Digiprove sealCopyright secured by Digiprove © 2011 Mitch Mitchell

King Assassination Anniversary; A Different Take On Things

Today is the 43rd year after the assassination on Dr. Martin Luther King. I’ve written about it in previous years on two blogs of mine, but I’m kind of going a much different route this year, a bit more controversial and kind of a departure for me. But it seems some things have to be said, some truths confronted, and heck, I’m in the mood to do it.

I have been privy lately to reading a lot of, and participating in quite a few, conversations related to minorities online. The major question has been why there aren’t any minorities recognized as A-list bloggers or gurus online if you will. Of course, that kind of generalized statement always gets challenged by the same people who, when people ask why there aren’t more black millionaires, say “look at all the athletes and entertainers”; please! In reality, 43 years after Dr. King, in the realm of being known by a lot of people minorities in general haven’t broken through online. Many people can name one or two, and that always reminds me of “Hey, I have a black friend.” And trust me, I’m not being sensitive; it happens across the board, even in technology.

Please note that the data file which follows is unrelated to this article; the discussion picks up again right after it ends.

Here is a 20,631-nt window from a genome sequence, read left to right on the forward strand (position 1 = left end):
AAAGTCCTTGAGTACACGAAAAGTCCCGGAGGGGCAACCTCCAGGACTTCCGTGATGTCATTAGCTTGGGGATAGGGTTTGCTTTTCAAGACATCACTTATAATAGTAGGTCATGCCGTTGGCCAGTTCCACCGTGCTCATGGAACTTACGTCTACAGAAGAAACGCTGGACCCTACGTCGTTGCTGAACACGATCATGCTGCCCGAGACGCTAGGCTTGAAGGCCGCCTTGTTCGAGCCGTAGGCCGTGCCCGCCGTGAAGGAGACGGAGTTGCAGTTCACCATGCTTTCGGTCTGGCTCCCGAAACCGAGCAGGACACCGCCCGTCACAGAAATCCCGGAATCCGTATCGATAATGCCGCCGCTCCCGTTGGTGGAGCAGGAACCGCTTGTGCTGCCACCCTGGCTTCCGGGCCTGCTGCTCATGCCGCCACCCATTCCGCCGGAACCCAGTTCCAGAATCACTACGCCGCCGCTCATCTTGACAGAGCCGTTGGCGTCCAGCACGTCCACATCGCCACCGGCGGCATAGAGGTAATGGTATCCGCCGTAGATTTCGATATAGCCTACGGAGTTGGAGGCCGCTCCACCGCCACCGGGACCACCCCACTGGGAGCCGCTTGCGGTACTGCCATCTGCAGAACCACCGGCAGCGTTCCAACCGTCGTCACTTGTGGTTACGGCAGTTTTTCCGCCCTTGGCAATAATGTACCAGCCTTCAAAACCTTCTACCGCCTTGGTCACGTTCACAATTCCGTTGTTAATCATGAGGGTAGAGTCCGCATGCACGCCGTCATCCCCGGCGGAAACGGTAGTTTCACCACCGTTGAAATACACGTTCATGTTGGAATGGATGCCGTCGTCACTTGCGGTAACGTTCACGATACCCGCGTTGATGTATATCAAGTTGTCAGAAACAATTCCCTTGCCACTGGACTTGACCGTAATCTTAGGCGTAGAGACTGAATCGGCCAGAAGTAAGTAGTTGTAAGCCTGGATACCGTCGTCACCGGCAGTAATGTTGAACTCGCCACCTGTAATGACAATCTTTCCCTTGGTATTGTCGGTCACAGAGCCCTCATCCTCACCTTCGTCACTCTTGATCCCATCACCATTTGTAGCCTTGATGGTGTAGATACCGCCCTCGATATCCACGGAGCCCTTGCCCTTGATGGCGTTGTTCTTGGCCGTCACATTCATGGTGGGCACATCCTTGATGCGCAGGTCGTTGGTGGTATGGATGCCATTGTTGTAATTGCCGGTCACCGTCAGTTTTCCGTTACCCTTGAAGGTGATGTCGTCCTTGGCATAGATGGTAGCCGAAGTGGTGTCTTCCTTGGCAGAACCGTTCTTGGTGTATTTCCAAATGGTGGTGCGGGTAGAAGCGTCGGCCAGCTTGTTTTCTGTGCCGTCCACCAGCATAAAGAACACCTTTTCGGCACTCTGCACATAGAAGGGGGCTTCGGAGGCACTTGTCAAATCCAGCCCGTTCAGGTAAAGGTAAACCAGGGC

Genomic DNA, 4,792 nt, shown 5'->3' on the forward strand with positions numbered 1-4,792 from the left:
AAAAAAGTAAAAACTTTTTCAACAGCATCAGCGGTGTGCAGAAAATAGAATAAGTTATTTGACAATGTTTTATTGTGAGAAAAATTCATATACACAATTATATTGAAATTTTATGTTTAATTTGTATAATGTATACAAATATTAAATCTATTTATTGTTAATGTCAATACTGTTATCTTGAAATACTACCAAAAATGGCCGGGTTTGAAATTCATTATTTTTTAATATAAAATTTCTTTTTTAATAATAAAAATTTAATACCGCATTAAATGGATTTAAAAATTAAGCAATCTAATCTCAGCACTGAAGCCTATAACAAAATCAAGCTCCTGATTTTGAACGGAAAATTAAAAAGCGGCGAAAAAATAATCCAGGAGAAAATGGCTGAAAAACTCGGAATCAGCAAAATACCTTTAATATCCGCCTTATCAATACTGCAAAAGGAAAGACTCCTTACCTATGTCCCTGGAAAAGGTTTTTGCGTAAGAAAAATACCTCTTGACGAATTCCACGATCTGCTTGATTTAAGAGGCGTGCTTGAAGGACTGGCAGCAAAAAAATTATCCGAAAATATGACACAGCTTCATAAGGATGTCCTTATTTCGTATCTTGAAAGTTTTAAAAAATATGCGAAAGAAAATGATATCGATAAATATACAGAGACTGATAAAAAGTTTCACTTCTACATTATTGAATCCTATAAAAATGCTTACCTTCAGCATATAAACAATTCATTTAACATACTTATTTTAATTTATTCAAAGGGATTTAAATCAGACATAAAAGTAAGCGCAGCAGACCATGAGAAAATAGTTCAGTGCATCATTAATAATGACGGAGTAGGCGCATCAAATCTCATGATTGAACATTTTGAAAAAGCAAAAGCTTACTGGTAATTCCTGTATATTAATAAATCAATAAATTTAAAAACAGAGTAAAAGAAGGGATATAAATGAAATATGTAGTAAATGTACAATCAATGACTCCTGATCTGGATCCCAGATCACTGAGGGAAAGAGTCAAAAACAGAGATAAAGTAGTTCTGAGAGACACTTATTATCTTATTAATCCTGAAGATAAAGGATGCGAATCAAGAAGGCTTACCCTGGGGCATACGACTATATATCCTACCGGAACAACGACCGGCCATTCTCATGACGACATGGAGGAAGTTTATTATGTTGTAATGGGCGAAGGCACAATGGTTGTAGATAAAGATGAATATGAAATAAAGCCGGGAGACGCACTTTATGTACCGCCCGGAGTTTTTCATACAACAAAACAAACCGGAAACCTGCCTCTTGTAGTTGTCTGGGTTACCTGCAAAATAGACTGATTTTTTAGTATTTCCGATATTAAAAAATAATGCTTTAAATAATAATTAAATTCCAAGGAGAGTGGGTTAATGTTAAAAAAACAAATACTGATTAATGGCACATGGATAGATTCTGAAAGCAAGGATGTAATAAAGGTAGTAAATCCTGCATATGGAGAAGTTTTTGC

The overall reality is that one shouldn’t expect that things will be different online than they are in the real world. For instance, there are only 3 black CEOs of Fortune 500 companies; at least in the past, as I haven’t seen the latest list yet. There aren’t any latinos or Asians at all as far as I can tell. Still, out of 500 there’s not even 10% minority representation; that’s a shame in this century.